Session Time: 1:45pm-3:15pm
Location: Hall 3FG
Objective: To describe a case of tremor of the lips and perioral muscles in a flutist only when forming her embouchure or playing flute.
Background: Task or position specific tremors may affect orolingual structures and have been described in musicians. There has been some controversy regarding classification of task-specific tremors as a form of task-specific dystonia, or as a separate entity.1
Methods: A 63-year old female professional flutist was evaluated for several years of difficulty with flute playing. She first noticed trouble controlling vibrato followed by development of unwanted rhythmic oscillations of her lips and mouth only when she would form her embouchure or play her flute. The movements would not occur with any other activity such as eating, drinking, speaking, singing, or whistling. She did not detect sustained pulling of any part of her face or mouth, though felt a slight tightness in her throat when playing. She experienced no tremor or dystonic posturing elsewhere on her body. Approximately 20 years prior to the onset of her current symptoms she had intermittent tremor in the jaw and mouth occurring only during high-stress performances or auditions and significantly improved with as-needed propranolol.
Results: Exam showed regular, rhythmic (6-7Hz) shaking of the lips and perioral muscles only when forming the shape of her embouchure or playing flute. Movements primarily involved zygomaticus, orbicularis oris, and mentalis muscles. No tremor was observed with other oral movements or in other body regions. There was no clear dystonic posturing of facial or perioral muscles; however, there was possibly very subtle dystonic pulling of left more than right fingers. There were subtle mirror movements of contralateral fingers when she was given a sequential tapping task with either hand. Interestingly, she was found to have some reduction in tremor when playing flute with a tongue depressor clenched between her right-side molars. Brain MRI was unremarkable. Her presentation was felt most consistent with a task-specific embouchure tremor, but with features suggestive of dystonia as well, including possible sensory trick, subtle posturing in the fingers, and mirror movements in the hands. There was no significant improvement in tremor with levodopa trial or propranolol, but she reported modest improvement with mirtazapine.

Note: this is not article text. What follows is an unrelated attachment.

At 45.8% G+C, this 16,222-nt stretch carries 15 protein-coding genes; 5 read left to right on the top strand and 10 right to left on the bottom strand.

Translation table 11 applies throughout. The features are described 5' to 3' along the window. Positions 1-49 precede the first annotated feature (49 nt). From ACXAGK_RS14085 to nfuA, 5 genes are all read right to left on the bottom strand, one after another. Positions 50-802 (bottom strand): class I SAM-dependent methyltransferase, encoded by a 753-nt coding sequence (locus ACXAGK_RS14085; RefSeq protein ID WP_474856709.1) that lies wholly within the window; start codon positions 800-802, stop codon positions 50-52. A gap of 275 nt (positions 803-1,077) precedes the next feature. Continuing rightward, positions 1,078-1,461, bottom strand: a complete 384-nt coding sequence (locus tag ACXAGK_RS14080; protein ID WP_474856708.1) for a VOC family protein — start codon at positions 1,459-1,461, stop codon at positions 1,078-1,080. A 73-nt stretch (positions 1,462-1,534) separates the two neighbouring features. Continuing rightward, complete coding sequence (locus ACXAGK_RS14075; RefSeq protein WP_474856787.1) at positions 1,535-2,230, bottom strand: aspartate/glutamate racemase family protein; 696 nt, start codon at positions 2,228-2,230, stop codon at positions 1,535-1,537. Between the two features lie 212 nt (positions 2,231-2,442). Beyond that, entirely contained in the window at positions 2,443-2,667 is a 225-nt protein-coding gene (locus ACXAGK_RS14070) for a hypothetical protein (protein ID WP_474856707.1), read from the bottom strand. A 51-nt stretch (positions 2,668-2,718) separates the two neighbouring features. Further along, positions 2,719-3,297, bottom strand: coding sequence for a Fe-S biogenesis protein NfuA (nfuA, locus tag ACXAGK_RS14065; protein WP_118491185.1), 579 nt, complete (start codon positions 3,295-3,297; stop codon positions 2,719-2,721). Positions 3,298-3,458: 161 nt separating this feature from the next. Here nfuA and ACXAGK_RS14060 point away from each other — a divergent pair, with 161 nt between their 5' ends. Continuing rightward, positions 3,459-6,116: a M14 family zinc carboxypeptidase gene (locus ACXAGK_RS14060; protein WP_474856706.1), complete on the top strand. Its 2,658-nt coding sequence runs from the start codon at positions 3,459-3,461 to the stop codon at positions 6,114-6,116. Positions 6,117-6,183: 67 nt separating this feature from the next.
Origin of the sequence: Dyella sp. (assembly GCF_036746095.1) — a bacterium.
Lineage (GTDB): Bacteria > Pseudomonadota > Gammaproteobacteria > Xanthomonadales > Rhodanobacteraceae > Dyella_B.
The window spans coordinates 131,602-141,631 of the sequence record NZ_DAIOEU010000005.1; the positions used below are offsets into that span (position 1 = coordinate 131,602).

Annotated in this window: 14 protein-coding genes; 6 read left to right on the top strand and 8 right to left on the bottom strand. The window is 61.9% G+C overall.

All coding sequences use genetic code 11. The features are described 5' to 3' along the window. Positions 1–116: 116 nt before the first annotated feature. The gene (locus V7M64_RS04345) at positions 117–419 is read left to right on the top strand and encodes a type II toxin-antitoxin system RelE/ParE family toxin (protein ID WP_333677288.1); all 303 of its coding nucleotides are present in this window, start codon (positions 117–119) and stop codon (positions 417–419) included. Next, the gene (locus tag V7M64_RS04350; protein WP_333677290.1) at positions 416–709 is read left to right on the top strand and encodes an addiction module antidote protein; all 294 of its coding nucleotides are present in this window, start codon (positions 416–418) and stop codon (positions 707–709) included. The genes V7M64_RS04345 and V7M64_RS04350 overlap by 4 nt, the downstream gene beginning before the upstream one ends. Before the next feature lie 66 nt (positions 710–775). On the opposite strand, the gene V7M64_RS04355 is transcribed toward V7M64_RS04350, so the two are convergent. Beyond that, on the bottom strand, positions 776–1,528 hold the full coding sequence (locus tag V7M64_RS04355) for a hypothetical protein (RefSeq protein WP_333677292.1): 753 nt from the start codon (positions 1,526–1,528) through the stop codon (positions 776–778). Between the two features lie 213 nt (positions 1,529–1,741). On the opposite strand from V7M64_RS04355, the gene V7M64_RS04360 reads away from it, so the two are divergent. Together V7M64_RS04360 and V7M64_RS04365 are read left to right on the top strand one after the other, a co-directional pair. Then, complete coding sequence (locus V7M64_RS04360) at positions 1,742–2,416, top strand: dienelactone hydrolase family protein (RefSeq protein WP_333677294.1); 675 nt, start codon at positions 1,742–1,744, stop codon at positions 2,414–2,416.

Conclusions: This case illustrates the potential for overlapping features in task-specific tremor and dystonia.
References: 1. Silverdale MA, Schneider SA, Bhatia KP, Lang AE. The spectrum of orolingual tremor–a proposed classification system. Mov Disord 2008;23:159-167.
To cite this abstract in AMA style:I. Bledsoe. Task-specific embouchure dystonia in a flutist [abstract]. Mov Disord. 2018; 33 (suppl 2). https://www.mdsabstracts.org/abstract/task-specific-embouchure-dystonia-in-a-flutist/. Accessed November 28, 2023.
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